The snobbery of whisky

Most people, when they start their ‘whisky journey’ (a word commonly used nowadays), start out with the ‘simple stuff’. I’m no different. When I first started getting interested in whisky, I would drink the entry level, widely available stuff. Dalwhinnie 15, for example, Oban 14, Glenlivet 12, things like that. My go-to whisky at the time was Balvenie Doublewood, which for a long time remained my favourite bottle. Later on, I would turn to the more peaty side, or cask strength offerings. Laphroaig, Lagavulin, a’bunadh and Glenfarclas 105 come to mind. After that, I got more interested in independent bottlings. I started trying out expressions by Signatory, Gordon & MacPhail, The Ultimate, Adelphi, Cadenhead and many more. I made no distinction as to what kind of distilleries I would choose; it could be heavily peated or mild and fruity, I was open to anything. That’s something that hasn’t changed even today; I’m still open to all kinds of whisky styles. I can thoroughly enjoy a light, fruity Linkwood and the next day be baffled by a Lagavulin. At one point I joined the Scotch Malt Whisky Society, which really broadened my interest in single cask, cask strength whisky’s, especially from the lesser know distilleries (a fantastic Balmenach comes to mind). But even though I’ve enjoyed many of the harder-to-get, high end stuff, I can still really enjoy easily obtainable, core range bottlings. Kilkerran 12, for instance, is one of my favourite whisky’s at the moment. Benromach 10, another good example, is a lovely whisky that anyone should be able to acquire quite easily. The new range of Glenallachie is something I won’t easily pass by.

However, this doesn’t seem to be the trend in the world of whisky from where I’m looking at it. What I see is a continuing trend where people just won’t accept the regular stuff anymore. Everyone is talking about high-end, single cask, cask strength, low yield, unknown stuff it seems. I hear people from local whisky clubs, bloggers, festival visitors, or just regular whisky-enthusiasts talk about the whisky they’re drinking and it makes me think: My goodness, the bar is really high. Oftentimes I wonder; would these people even be able to tell the difference if they were to take a blind tasting of high-end and low-end whisky’s together? I really doubt it. It seems to me that in the world of whisky-enthusiasts (the group of people I consider myself to be one of, the kind of people that are a bit nuts when it comes to whisky), snobbery is becoming an increasing problem. Offer them a glass of Glenfarclas 15 and they’ll laugh in your face. Offer them anything less than cask strength, independent and at most a turnout of 500 bottles and they’ll scoff and ask for a coke instead. This, I feel, is a problem.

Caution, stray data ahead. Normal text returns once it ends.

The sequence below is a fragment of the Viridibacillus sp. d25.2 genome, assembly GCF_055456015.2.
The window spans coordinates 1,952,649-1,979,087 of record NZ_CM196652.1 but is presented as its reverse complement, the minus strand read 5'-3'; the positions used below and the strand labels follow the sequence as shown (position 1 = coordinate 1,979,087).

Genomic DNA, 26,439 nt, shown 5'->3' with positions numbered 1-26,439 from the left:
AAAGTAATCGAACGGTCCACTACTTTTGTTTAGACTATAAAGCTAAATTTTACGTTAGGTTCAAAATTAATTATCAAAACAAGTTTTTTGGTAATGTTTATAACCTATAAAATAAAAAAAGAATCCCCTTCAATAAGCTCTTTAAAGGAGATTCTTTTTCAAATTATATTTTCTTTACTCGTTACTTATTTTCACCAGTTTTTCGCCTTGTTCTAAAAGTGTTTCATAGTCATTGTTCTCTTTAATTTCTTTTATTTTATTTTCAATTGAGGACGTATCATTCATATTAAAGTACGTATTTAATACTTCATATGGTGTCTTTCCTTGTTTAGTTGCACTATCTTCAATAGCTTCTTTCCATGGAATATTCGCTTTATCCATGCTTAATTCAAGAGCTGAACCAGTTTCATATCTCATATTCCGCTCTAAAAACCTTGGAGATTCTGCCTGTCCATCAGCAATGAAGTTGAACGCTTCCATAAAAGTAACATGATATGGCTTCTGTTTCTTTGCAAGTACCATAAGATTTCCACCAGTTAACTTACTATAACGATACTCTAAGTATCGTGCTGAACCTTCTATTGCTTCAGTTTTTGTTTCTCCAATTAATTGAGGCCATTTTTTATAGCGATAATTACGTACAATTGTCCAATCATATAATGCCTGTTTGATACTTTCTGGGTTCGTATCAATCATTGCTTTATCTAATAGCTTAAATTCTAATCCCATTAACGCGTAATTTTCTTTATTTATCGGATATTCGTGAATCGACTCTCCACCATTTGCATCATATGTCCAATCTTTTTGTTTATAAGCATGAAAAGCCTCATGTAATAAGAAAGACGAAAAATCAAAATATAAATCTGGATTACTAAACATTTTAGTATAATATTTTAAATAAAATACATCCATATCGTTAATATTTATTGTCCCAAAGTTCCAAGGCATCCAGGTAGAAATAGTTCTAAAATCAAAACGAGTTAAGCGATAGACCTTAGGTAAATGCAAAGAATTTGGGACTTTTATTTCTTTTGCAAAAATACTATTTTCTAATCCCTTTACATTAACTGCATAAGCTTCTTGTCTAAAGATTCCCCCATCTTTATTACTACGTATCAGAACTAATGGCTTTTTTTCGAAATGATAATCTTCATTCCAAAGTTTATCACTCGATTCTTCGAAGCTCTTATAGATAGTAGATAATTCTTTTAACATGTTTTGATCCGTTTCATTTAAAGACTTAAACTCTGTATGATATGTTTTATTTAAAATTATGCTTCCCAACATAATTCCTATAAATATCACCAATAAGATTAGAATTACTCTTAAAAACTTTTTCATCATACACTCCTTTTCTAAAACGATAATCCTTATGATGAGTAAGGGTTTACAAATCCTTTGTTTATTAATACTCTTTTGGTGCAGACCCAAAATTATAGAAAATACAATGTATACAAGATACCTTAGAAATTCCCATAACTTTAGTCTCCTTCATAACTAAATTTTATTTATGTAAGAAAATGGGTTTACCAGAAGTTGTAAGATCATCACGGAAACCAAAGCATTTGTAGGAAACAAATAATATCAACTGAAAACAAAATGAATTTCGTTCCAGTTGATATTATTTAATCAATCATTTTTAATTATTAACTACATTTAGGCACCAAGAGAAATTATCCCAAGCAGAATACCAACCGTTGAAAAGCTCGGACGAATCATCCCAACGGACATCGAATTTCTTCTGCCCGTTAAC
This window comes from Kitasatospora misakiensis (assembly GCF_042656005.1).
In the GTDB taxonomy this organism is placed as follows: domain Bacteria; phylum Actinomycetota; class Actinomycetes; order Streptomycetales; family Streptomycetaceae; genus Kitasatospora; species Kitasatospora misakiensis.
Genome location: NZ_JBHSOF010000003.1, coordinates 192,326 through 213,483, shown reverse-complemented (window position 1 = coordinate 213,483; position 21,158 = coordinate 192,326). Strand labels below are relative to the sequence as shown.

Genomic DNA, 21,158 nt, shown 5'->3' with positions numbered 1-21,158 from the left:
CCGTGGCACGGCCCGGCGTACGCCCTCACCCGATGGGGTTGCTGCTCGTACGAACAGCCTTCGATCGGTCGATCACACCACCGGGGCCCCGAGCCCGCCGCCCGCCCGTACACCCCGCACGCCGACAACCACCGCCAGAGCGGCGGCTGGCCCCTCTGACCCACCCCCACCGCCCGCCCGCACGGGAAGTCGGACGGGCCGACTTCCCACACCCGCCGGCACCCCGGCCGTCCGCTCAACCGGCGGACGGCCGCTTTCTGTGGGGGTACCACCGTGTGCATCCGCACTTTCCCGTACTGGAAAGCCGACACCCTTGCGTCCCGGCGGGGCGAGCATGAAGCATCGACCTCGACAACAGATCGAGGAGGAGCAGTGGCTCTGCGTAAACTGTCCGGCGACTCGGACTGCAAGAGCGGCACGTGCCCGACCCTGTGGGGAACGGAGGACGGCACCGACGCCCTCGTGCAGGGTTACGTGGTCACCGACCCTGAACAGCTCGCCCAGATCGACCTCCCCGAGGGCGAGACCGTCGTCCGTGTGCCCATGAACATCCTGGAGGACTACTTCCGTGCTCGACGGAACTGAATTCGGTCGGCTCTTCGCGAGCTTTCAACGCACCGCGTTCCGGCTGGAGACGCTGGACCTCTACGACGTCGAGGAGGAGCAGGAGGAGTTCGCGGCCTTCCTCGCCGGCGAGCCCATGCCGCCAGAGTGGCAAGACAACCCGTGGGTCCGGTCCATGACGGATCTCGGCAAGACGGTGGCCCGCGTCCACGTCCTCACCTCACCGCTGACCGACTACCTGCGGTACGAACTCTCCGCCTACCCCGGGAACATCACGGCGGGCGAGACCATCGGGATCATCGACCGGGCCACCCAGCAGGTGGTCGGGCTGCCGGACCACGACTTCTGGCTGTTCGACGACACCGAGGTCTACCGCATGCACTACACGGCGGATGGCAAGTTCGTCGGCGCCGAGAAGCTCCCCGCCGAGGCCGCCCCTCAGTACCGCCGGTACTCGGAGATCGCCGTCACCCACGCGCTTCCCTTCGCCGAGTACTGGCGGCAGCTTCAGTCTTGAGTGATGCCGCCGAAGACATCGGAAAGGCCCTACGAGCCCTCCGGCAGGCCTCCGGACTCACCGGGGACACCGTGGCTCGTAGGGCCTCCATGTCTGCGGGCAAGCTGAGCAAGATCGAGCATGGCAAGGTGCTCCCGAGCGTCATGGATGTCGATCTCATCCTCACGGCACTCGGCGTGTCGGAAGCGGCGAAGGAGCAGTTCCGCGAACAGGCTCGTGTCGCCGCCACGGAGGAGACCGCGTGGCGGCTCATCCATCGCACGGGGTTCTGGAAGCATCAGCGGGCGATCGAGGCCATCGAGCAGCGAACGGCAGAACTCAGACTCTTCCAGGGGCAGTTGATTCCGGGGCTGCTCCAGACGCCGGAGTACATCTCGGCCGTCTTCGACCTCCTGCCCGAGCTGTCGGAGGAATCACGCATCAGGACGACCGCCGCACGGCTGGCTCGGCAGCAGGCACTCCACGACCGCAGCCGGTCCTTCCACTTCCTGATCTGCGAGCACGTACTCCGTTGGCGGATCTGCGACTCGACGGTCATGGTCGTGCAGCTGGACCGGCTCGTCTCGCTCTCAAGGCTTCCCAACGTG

Why can’t we enjoy the more low-end stuff anymore? I admit, this development is partly due to the declining quality in entry level whisky; the Bowmore 12 of today for instance, isn’t what it was fifteen years ago. And yes, the rise of NAS bottlings, especially in the entry level segment, is too often not something to get excited about. The market is turning to the general public and in order to succeed there, you need to produce whisky that isn’t too complicated to appreciate. Quantity over quality. This is all true. But that doesn’t mean that only rubbish is being made in the official bottling segment. I feel that if you take a bit of trouble to look at what is being offered, you can still find plenty of whisky’s that offer real enjoyment, even if they’re in the core range of a brand. I take Glenallachie again as an example; non-chill filtered, no colouring added, and bottled at 46-48% abv, there really isn’t any reason not to enjoy it.

As much as I find it demotivating to see the development of low-quality whisky, I find it equally worrying to see how some people feel like they’re above it all; the group of people within the whisky-enthusiast community, that feel like there’s nothing that can surprise them anymore unless it ticks all the boxes as mentioned earlier. Everyone is an expert nowadays, everyone has an opinion even though this often has no base at all.
‘I never add water to cask strength whisky’, is something I hear very often. Because apparently, that’s the ‘purest’ way to taste whisky. Good luck to them and their numb tongues. This is also the reason I hardly ever attend the ever increasing whisky gatherings where the ‘whisky enthusiast community’ comes together to talk about whisky and enjoy it together, while all you can really get is hard-to-obtain stuff. Don’t get me wrong, I would probably thoroughly enjoy any of these whisky’s, but it seems to me that this defeats the purpose of being a whisky enthusiast. You won’t see anyone there talking about and savouring a glass of Kilkerran 12, simply because it’s not special enough. This is what I mean by the title of this post.

I don’t mean to be mr. Complainy-pants by writing this, but it’s just something I’ve been observing lately. It feels like some people should get both feet back on the ground and re-appreciate what’s out there instead of trying to seem interesting and knowledgable just for the sake of standing out. Because even though there’s much to say about the commercialisation of whisky, there’s also still plenty to enjoy. Just like there are, thankfully, still many people who haven’t gone to the ‘dark side’, and can still talk about whisky at a normal level. My problem is that the people who did climb onto some really tall horses instantly ruin it for me.

Anyway, this is simply my point of view about things, and I’m sure many people would disagree with me. That’s why it’s an opinion, I guess. Now, I’m about to pour myself an entry-level, core range whisky and I intend to enjoy it thoroughly.

Happy dramming everyone.

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